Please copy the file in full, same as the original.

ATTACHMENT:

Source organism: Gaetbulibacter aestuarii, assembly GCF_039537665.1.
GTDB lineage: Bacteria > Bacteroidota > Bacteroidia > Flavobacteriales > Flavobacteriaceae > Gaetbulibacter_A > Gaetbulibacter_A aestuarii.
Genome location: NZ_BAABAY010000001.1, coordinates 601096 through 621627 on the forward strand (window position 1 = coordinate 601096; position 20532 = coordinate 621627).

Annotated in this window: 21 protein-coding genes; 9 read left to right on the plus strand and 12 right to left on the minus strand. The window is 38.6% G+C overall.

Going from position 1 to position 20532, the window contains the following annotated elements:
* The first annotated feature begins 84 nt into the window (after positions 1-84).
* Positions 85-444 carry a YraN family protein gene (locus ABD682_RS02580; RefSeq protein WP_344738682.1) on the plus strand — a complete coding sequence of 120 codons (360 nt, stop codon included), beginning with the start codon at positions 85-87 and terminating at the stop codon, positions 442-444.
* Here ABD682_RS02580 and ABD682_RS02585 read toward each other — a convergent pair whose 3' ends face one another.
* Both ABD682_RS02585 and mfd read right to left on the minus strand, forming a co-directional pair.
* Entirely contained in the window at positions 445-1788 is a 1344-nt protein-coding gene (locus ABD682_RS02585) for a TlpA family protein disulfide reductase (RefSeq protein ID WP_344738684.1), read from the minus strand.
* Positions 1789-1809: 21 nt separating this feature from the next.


Source organism: Gaetbulibacter aestuarii, assembly GCF_039537665.1.
GTDB lineage: Bacteria > Bacteroidota > Bacteroidia > Flavobacteriales > Flavobacteriaceae > Gaetbulibacter_A > Gaetbulibacter_A aestuarii.
Genome location: NZ_BAABAY010000001.1, coordinates 601096 through 621627 on the forward strand (window position 1 = coordinate 601096; position 20532 = coordinate 621627).

Annotated in this window: 21 protein-coding genes; 9 read left to right on the plus strand and 12 right to left on the minus strand. The window is 38.6% G+C overall.

Going from position 1 to position 20532, the window contains the following annotated elements:
* The first annotated feature begins 84 nt into the window (after positions 1-84).
* Positions 85-444 carry a YraN family protein gene (locus ABD682_RS02580; RefSeq protein WP_344738682.1) on the plus strand — a complete coding sequence of 120 codons (360 nt, stop codon included), beginning with the start codon at positions 85-87 and terminating at the stop codon, positions 442-444.
* Here ABD682_RS02580 and ABD682_RS02585 read toward each other — a convergent pair whose 3' ends face one another.
* Both ABD682_RS02585 and mfd read right to left on the minus strand, forming a co-directional pair.
* Entirely contained in the window at positions 445-1788 is a 1344-nt protein-coding gene (locus ABD682_RS02585) for a TlpA family protein disulfide reductase (RefSeq protein ID WP_344738684.1), read from the minus strand.
* Positions 1789-1809: 21 nt separating this feature from the next.